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Question:


After getting a chest infection in January then another in February resulting to pleurisy I had a chest infection on the 27 February which detected a mild left hilar after months of feeling unwell and keep having allergy attacks I had a second x-ray which shows a slight progression.

What should I do?

Toni

Answer:

Dear Toni,

Each lung is completely surrounded by two thin layers of lining called the pleura and is subdivided into smaller parts, called lobes.

If the lining of the lung becomes infected, pleurisy has occurred.

Pleurisy is an infection of the lung.

Hilar adenopathy is another way of saying the lymph nodes in the upper middle area of the lungs near the heart are larger than usual.

It may be helpful to compare your CT scan with your past chest x-rays.

A thorough history and physical examination should be performed to diagnose or exclude life-threatening causes of pleuritic pain before making a diagnosis of pleurisy.

Pulmonary embolism is the most frequently observed life-threatening cause of pleuritic chest pain, and it should be considered in all patients with pleuritic pain. Evaluation should include validated clinical decision rules, D-dimer testing, and imaging studies as needed.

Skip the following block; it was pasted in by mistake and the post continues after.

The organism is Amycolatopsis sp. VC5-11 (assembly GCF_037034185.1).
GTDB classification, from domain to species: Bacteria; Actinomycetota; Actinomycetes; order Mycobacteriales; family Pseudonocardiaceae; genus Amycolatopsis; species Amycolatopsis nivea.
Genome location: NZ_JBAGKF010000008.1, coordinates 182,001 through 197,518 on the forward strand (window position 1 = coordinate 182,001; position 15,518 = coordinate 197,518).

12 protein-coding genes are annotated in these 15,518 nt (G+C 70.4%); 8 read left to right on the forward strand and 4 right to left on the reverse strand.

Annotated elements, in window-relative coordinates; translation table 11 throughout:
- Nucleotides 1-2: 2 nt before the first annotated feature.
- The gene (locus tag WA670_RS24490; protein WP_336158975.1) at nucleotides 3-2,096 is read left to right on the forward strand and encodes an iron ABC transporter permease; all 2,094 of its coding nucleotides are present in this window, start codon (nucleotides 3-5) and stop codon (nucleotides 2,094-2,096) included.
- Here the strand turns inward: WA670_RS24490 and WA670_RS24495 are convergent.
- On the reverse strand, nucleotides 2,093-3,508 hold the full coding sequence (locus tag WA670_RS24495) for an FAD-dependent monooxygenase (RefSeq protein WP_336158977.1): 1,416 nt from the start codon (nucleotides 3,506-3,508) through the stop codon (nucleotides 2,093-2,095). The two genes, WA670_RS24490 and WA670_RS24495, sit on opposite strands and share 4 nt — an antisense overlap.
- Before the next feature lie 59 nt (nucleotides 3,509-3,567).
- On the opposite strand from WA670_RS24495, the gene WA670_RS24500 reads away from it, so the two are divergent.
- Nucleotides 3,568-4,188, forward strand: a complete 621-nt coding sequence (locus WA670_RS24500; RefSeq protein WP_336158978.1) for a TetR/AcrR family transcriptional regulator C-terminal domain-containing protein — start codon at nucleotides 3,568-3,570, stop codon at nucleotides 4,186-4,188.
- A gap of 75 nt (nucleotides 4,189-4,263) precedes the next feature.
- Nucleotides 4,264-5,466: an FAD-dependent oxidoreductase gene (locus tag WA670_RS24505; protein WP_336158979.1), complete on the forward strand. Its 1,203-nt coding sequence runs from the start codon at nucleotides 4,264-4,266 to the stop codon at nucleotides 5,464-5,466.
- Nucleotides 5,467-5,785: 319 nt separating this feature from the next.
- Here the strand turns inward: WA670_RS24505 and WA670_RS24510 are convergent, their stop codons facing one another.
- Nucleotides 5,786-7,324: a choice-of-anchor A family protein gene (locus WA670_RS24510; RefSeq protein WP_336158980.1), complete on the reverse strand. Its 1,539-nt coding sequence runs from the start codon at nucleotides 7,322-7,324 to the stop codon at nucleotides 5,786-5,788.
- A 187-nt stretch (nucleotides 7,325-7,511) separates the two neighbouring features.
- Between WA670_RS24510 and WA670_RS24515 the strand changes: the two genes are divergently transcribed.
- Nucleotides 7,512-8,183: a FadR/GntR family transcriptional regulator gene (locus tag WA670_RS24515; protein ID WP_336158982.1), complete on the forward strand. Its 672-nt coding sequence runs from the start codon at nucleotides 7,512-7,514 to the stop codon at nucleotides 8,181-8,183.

Patients with pleuritic pain should undergo chest radiography to diagnose or rule out underlying pneumonia.

NSAIDs should be prescribed for pleuritic pain.

Pleurisy is inflammation of the parietal pleura that typically results in characteristic pleuritic pain and has a variety of possible causes.

Pleurisy t may be secondary to a variety of disease states, both benign and more threatening.
NSAIDs are the mainstay of pleurisy treatment. Narcotics may be used for additional pain control.

The pain of pleurisy is usually treated with analgesic and anti-inflammatory drugs, such as acetaminophen , ibuprofen, and indomethacin.

Alternative treatments can be used in conjunction with conventional treatment to help heal pleurisy.

Acupuncture and botanical medicines are alternative approaches for alleviating pleural pain and breathing problems.

Once the underlying cause of your pleurisy is identified, your doctor will take steps to treat it.

Your doctor may administer antibiotics for an infection. In addition to this, your doctor may prescribe
anti-inflammatory drugs or pain medicines, such as aspirin, to remedy the inflammation. Sometimes, a
codeine-based cough syrup will be prescribed to control a painful cough.

In the case of pleural effusion, your doctor will direct treatment towards the underlying cause of the fluid.
If the pleural fluid is infected or the amount is excessive, the doctor may drain it through a tube inserted in your chest, a procedure that requires hospitalization.


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